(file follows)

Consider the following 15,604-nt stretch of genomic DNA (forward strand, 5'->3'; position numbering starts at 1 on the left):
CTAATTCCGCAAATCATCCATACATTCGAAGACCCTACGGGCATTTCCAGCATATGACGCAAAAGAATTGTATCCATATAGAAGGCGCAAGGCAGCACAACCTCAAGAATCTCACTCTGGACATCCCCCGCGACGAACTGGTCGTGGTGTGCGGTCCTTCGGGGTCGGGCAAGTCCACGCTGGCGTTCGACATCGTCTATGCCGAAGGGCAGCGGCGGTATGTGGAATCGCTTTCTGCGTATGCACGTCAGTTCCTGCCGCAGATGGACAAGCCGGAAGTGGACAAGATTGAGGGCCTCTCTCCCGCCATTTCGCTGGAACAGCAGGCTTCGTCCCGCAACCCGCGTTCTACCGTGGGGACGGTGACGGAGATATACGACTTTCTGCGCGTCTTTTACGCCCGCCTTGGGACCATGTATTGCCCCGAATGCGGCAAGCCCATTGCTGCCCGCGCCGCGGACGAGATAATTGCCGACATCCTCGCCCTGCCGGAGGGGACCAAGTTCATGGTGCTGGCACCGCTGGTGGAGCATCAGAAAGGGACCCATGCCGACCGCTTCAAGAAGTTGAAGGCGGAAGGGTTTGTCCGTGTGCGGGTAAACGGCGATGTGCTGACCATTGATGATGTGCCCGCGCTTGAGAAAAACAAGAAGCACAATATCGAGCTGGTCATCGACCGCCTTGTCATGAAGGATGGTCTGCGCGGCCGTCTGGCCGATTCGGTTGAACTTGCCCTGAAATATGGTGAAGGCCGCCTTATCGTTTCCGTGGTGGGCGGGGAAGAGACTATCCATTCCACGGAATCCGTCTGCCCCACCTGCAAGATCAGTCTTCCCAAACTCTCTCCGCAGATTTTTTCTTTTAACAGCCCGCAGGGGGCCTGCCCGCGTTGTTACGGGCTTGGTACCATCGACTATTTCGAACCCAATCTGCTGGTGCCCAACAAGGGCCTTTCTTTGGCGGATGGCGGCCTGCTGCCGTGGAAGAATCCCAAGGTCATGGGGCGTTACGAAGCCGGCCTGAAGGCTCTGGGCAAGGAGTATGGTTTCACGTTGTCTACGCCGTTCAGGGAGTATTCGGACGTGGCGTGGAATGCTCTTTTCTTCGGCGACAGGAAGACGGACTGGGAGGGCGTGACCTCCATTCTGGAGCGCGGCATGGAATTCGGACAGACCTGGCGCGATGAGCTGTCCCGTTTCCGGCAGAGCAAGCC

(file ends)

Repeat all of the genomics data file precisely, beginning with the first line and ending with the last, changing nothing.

Consider the following 15,604-nt stretch of genomic DNA (forward strand, 5'->3'; position numbering starts at 1 on the left):
CTAATTCCGCAAATCATCCATACATTCGAAGACCCTACGGGCATTTCCAGCATATGACGCAAAAGAATTGTATCCATATAGAAGGCGCAAGGCAGCACAACCTCAAGAATCTCACTCTGGACATCCCCCGCGACGAACTGGTCGTGGTGTGCGGTCCTTCGGGGTCGGGCAAGTCCACGCTGGCGTTCGACATCGTCTATGCCGAAGGGCAGCGGCGGTATGTGGAATCGCTTTCTGCGTATGCACGTCAGTTCCTGCCGCAGATGGACAAGCCGGAAGTGGACAAGATTGAGGGCCTCTCTCCCGCCATTTCGCTGGAACAGCAGGCTTCGTCCCGCAACCCGCGTTCTACCGTGGGGACGGTGACGGAGATATACGACTTTCTGCGCGTCTTTTACGCCCGCCTTGGGACCATGTATTGCCCCGAATGCGGCAAGCCCATTGCTGCCCGCGCCGCGGACGAGATAATTGCCGACATCCTCGCCCTGCCGGAGGGGACCAAGTTCATGGTGCTGGCACCGCTGGTGGAGCATCAGAAAGGGACCCATGCCGACCGCTTCAAGAAGTTGAAGGCGGAAGGGTTTGTCCGTGTGCGGGTAAACGGCGATGTGCTGACCATTGATGATGTGCCCGCGCTTGAGAAAAACAAGAAGCACAATATCGAGCTGGTCATCGACCGCCTTGTCATGAAGGATGGTCTGCGCGGCCGTCTGGCCGATTCGGTTGAACTTGCCCTGAAATATGGTGAAGGCCGCCTTATCGTTTCCGTGGTGGGCGGGGAAGAGACTATCCATTCCACGGAATCCGTCTGCCCCACCTGCAAGATCAGTCTTCCCAAACTCTCTCCGCAGATTTTTTCTTTTAACAGCCCGCAGGGGGCCTGCCCGCGTTGTTACGGGCTTGGTACCATCGACTATTTCGAACCCAATCTGCTGGTGCCCAACAAGGGCCTTTCTTTGGCGGATGGCGGCCTGCTGCCGTGGAAGAATCCCAAGGTCATGGGGCGTTACGAAGCCGGCCTGAAGGCTCTGGGCAAGGAGTATGGTTTCACGTTGTCTACGCCGTTCAGGGAGTATTCGGACGTGGCGTGGAATGCTCTTTTCTTCGGCGACAGGAAGACGGACTGGGAGGGCGTGACCTCCATTCTGGAGCGCGGCATGGAATTCGGACAGACCTGGCGCGATGAGCTGTCCCGTTTCCGGCAGAGCAAGCC